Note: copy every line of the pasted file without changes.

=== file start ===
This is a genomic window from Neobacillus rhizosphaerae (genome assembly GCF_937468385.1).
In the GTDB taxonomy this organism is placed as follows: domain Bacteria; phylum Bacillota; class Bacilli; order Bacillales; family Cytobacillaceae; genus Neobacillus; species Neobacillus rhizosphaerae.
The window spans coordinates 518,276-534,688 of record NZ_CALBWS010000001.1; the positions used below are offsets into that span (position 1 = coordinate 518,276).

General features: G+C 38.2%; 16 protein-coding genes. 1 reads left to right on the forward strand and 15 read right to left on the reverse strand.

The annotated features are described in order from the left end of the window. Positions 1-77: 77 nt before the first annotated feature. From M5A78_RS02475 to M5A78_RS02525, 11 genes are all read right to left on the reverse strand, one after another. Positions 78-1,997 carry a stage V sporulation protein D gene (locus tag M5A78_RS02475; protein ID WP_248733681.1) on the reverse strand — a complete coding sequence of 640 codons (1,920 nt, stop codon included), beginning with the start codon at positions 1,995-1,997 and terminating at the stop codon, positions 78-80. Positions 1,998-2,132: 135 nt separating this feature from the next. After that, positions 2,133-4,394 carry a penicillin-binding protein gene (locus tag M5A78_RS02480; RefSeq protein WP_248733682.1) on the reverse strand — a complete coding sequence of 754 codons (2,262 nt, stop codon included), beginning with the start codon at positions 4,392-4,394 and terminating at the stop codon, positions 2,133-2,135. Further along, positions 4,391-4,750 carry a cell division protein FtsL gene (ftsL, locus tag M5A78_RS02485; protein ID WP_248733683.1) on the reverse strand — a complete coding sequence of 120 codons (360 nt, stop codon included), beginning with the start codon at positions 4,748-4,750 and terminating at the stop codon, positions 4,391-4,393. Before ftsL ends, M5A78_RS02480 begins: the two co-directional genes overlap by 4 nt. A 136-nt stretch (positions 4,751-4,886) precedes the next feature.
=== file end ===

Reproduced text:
This is a genomic window from Neobacillus rhizosphaerae (genome assembly GCF_937468385.1).
In the GTDB taxonomy this organism is placed as follows: domain Bacteria; phylum Bacillota; class Bacilli; order Bacillales; family Cytobacillaceae; genus Neobacillus; species Neobacillus rhizosphaerae.
The window spans coordinates 518,276-534,688 of record NZ_CALBWS010000001.1; the positions used below are offsets into that span (position 1 = coordinate 518,276).

General features: G+C 38.2%; 16 protein-coding genes. 1 reads left to right on the forward strand and 15 read right to left on the reverse strand.

The annotated features are described in order from the left end of the window. Positions 1-77: 77 nt before the first annotated feature. From M5A78_RS02475 to M5A78_RS02525, 11 genes are all read right to left on the reverse strand, one after another. Positions 78-1,997 carry a stage V sporulation protein D gene (locus tag M5A78_RS02475; protein ID WP_248733681.1) on the reverse strand — a complete coding sequence of 640 codons (1,920 nt, stop codon included), beginning with the start codon at positions 1,995-1,997 and terminating at the stop codon, positions 78-80. Positions 1,998-2,132: 135 nt separating this feature from the next. After that, positions 2,133-4,394 carry a penicillin-binding protein gene (locus tag M5A78_RS02480; RefSeq protein WP_248733682.1) on the reverse strand — a complete coding sequence of 754 codons (2,262 nt, stop codon included), beginning with the start codon at positions 4,392-4,394 and terminating at the stop codon, positions 2,133-2,135. Further along, positions 4,391-4,750 carry a cell division protein FtsL gene (ftsL, locus tag M5A78_RS02485; protein ID WP_248733683.1) on the reverse strand — a complete coding sequence of 120 codons (360 nt, stop codon included), beginning with the start codon at positions 4,748-4,750 and terminating at the stop codon, positions 4,391-4,393. Before ftsL ends, M5A78_RS02480 begins: the two co-directional genes overlap by 4 nt. A 136-nt stretch (positions 4,751-4,886) precedes the next feature.